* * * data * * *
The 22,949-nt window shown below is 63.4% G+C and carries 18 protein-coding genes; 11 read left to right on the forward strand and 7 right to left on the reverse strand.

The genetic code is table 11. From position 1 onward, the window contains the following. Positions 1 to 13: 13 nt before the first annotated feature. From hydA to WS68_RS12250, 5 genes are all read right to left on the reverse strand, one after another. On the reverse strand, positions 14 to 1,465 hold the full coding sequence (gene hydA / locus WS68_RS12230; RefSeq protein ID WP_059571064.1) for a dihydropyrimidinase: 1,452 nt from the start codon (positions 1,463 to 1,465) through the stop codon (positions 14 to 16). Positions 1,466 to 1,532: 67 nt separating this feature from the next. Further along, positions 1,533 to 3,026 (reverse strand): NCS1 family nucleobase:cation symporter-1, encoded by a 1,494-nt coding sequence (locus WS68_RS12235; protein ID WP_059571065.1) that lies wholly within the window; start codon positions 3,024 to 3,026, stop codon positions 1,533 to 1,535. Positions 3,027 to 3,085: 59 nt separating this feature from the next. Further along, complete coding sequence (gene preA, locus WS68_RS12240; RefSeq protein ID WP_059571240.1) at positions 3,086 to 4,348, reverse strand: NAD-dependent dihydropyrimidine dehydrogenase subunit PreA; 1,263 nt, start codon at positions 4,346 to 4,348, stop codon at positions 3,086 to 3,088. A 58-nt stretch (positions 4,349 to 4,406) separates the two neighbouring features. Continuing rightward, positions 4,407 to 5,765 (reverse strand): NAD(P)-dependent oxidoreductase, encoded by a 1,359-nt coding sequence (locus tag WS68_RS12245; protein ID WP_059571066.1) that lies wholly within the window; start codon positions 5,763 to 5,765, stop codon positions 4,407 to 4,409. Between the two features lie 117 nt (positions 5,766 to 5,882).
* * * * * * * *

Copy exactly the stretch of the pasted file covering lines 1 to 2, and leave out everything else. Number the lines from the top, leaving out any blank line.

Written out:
The 22,949-nt window shown below is 63.4% G+C and carries 18 protein-coding genes; 11 read left to right on the forward strand and 7 right to left on the reverse strand.

The genetic code is table 11. From position 1 onward, the window contains the following. Positions 1 to 13: 13 nt before the first annotated feature. From hydA to WS68_RS12250, 5 genes are all read right to left on the reverse strand, one after another. On the reverse strand, positions 14 to 1,465 hold the full coding sequence (gene hydA / locus WS68_RS12230; RefSeq protein ID WP_059571064.1) for a dihydropyrimidinase: 1,452 nt from the start codon (positions 1,463 to 1,465) through the stop codon (positions 14 to 16). Positions 1,466 to 1,532: 67 nt separating this feature from the next. Further along, positions 1,533 to 3,026 (reverse strand): NCS1 family nucleobase:cation symporter-1, encoded by a 1,494-nt coding sequence (locus WS68_RS12235; protein ID WP_059571065.1) that lies wholly within the window; start codon positions 3,024 to 3,026, stop codon positions 1,533 to 1,535. Positions 3,027 to 3,085: 59 nt separating this feature from the next. Further along, complete coding sequence (gene preA, locus WS68_RS12240; RefSeq protein ID WP_059571240.1) at positions 3,086 to 4,348, reverse strand: NAD-dependent dihydropyrimidine dehydrogenase subunit PreA; 1,263 nt, start codon at positions 4,346 to 4,348, stop codon at positions 3,086 to 3,088. A 58-nt stretch (positions 4,349 to 4,406) separates the two neighbouring features. Continuing rightward, positions 4,407 to 5,765 (reverse strand): NAD(P)-dependent oxidoreductase, encoded by a 1,359-nt coding sequence (locus tag WS68_RS12245; protein ID WP_059571066.1) that lies wholly within the window; start codon positions 5,763 to 5,765, stop codon positions 4,407 to 4,409. Between the two features lie 117 nt (positions 5,766 to 5,882).